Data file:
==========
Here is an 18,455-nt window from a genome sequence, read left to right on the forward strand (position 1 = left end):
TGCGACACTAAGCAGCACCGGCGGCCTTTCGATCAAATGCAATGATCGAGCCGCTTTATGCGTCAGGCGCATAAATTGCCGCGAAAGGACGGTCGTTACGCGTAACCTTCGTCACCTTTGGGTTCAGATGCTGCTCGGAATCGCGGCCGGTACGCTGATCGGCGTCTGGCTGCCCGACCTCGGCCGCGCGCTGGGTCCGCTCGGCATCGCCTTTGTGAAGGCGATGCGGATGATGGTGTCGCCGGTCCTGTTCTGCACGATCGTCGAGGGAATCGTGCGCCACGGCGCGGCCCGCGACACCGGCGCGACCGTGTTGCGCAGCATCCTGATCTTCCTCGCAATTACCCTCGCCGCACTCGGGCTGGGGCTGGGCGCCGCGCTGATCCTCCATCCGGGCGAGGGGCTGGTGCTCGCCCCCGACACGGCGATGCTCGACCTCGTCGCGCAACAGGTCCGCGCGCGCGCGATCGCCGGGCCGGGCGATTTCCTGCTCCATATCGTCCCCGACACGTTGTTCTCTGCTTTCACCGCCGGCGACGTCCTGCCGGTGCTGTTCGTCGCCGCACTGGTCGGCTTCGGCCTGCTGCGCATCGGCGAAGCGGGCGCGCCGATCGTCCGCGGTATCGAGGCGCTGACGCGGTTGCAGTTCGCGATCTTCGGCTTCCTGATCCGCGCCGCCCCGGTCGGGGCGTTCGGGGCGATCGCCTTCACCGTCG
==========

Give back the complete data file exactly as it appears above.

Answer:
Here is an 18,455-nt window from a genome sequence, read left to right on the forward strand (position 1 = left end):
TGCGACACTAAGCAGCACCGGCGGCCTTTCGATCAAATGCAATGATCGAGCCGCTTTATGCGTCAGGCGCATAAATTGCCGCGAAAGGACGGTCGTTACGCGTAACCTTCGTCACCTTTGGGTTCAGATGCTGCTCGGAATCGCGGCCGGTACGCTGATCGGCGTCTGGCTGCCCGACCTCGGCCGCGCGCTGGGTCCGCTCGGCATCGCCTTTGTGAAGGCGATGCGGATGATGGTGTCGCCGGTCCTGTTCTGCACGATCGTCGAGGGAATCGTGCGCCACGGCGCGGCCCGCGACACCGGCGCGACCGTGTTGCGCAGCATCCTGATCTTCCTCGCAATTACCCTCGCCGCACTCGGGCTGGGGCTGGGCGCCGCGCTGATCCTCCATCCGGGCGAGGGGCTGGTGCTCGCCCCCGACACGGCGATGCTCGACCTCGTCGCGCAACAGGTCCGCGCGCGCGCGATCGCCGGGCCGGGCGATTTCCTGCTCCATATCGTCCCCGACACGTTGTTCTCTGCTTTCACCGCCGGCGACGTCCTGCCGGTGCTGTTCGTCGCCGCACTGGTCGGCTTCGGCCTGCTGCGCATCGGCGAAGCGGGCGCGCCGATCGTCCGCGGTATCGAGGCGCTGACGCGGTTGCAGTTCGCGATCTTCGGCTTCCTGATCCGCGCCGCCCCGGTCGGGGCGTTCGGGGCGATCGCCTTCACCGTCG